SEATTLE- Initially, Richard Westmoreland found the experience of being an airline pilot to be quite enjoyable.
However, the repeated and lengthy absences from home, as he shuttled back and forth between his residence near Houston and his regional carrier, SkyWest’s crew base in Detroit, began to have a negative impact on his recent marriage and his own well-being.
Alaska Incident Questions Pilot Mental Health
Wesmoreland, who is now 37 years old, reflects on how this lifestyle took a toll on his mental health, pushing him into a challenging and somber period in his life.
As a flight attendant turned pilot, he made the deliberate decision to conclude his career in a way that he had control over. This decision was driven by a common apprehension among many pilots – the concern that seeking assistance for his depression might result in the Federal Aviation Administration forcibly terminating his career.
Westmoreland represents just one of the numerous professional pilots who are now urging the FAA – the organization responsible for certifying the fitness of civilian pilots in the United States to operate aircraft – to address what he describes as “long-overdue” mental health reforms.
This call for reform reached a critical juncture this week following an incident involving Joseph D. Emerson from California. Emerson, a 44-year-old captain, faced charges of attempting to crash an Alaska Airlines (AS) flight.
While off-duty and seated in the cockpit jump seat during the flight from Seattle to San Francisco, he reportedly uttered, “I’m not okay,” and pulled the Embraer 175’s engine fire extinguisher handles, actions that, were it not for the swift response of the crew, could have turned the 24-ton aircraft into a powerless glider.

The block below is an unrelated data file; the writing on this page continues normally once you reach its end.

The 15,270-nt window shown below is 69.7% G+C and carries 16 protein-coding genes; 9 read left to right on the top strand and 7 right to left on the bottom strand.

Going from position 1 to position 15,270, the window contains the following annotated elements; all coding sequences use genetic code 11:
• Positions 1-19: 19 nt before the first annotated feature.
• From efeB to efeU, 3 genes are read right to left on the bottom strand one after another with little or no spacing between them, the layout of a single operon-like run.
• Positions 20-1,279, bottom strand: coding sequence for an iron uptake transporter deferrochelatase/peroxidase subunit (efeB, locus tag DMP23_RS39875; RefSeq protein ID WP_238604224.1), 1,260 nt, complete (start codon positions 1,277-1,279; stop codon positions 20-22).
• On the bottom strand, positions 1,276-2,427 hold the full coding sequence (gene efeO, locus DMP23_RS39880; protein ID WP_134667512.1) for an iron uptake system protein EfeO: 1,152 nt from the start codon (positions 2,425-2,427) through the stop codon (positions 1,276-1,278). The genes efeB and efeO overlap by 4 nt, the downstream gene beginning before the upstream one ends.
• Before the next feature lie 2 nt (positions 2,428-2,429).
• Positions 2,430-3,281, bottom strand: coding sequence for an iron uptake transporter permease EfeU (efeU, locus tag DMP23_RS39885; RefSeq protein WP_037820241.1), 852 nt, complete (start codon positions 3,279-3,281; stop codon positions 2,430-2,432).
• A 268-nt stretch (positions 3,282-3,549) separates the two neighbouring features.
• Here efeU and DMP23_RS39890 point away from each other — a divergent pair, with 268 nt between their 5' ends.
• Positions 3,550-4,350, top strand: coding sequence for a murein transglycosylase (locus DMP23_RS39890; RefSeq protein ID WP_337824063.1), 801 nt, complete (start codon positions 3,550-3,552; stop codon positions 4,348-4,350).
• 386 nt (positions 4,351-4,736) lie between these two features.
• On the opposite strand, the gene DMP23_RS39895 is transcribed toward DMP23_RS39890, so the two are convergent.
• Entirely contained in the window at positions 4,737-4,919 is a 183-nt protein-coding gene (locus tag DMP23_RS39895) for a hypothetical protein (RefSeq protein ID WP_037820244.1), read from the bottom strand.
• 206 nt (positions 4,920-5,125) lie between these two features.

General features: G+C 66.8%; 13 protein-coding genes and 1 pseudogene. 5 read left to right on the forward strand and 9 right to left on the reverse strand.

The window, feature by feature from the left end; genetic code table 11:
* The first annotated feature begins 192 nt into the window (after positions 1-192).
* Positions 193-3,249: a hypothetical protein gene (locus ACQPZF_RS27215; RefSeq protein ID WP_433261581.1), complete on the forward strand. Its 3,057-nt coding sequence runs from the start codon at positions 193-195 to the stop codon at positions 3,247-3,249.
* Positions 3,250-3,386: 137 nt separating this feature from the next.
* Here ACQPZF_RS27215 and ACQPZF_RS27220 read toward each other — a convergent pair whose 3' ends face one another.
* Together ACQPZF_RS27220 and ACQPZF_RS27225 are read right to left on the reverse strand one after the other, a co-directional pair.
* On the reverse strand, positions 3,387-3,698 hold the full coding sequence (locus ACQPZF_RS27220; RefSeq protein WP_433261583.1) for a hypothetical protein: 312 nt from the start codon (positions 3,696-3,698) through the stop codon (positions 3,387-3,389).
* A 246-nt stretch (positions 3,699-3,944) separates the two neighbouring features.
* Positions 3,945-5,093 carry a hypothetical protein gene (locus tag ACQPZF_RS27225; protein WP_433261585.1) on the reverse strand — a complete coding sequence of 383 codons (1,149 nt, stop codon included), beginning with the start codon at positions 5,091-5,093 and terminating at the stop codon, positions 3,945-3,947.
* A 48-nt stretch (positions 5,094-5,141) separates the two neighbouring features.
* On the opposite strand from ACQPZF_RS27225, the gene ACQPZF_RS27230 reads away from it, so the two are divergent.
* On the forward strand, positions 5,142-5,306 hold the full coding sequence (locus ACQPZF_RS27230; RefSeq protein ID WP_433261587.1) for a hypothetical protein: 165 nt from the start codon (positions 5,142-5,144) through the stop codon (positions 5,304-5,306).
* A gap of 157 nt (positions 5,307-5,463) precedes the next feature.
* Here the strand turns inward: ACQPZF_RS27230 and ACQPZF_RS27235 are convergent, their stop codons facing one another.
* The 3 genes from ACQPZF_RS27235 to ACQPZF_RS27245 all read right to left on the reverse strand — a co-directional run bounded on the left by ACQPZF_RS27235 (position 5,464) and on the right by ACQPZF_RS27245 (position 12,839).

Emerson later informed the police that he had been sleep-deprived for 40 hours, had recently experimented with hallucinogenic substances, and had been struggling with depression for several months, if not years.
In the absence of a medical evaluation and certification from the FAA, pilots are unable to fly.
Commercial airline pilots are mandated to possess a first-class medical certificate, which necessitates an annual visit to an FAA-approved physician, referred to as an aviation medical examiner, for pilots aged 40 and below.
Pilots above the age of 40 are obligated to undergo an examination every six months. As part of the examination forms submitted to the FAA, pilots are required to self-report any “mental disorders, such as depression or anxiety.”
The highest-ranking medical authority within the agency, Dr. Susan Northrup, who serves as the federal air surgeon, opted not to provide a statement through a representative.
In an FAA podcast that was published online earlier this year, Dr. Northrup conveyed her encouragement to pilots grappling with mental health issues, urging them to seek assistance at an early stage.
She also emphasized that when pilots are seeking approval to resume flying, her office is committed to making every effort to grant their request while upholding the safety of the national airspace.
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